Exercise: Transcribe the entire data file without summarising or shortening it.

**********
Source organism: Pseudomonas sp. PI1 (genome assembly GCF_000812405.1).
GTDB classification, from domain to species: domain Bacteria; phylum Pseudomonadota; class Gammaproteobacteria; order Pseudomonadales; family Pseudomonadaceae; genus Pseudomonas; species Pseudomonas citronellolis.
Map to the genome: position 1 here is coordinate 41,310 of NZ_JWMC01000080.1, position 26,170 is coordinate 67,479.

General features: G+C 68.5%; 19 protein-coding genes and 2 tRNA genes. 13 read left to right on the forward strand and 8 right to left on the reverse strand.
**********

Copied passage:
Source organism: Pseudomonas sp. PI1 (genome assembly GCF_000812405.1).
GTDB classification, from domain to species: domain Bacteria; phylum Pseudomonadota; class Gammaproteobacteria; order Pseudomonadales; family Pseudomonadaceae; genus Pseudomonas; species Pseudomonas citronellolis.
Map to the genome: position 1 here is coordinate 41,310 of NZ_JWMC01000080.1, position 26,170 is coordinate 67,479.

General features: G+C 68.5%; 19 protein-coding genes and 2 tRNA genes. 13 read left to right on the forward strand and 8 right to left on the reverse strand.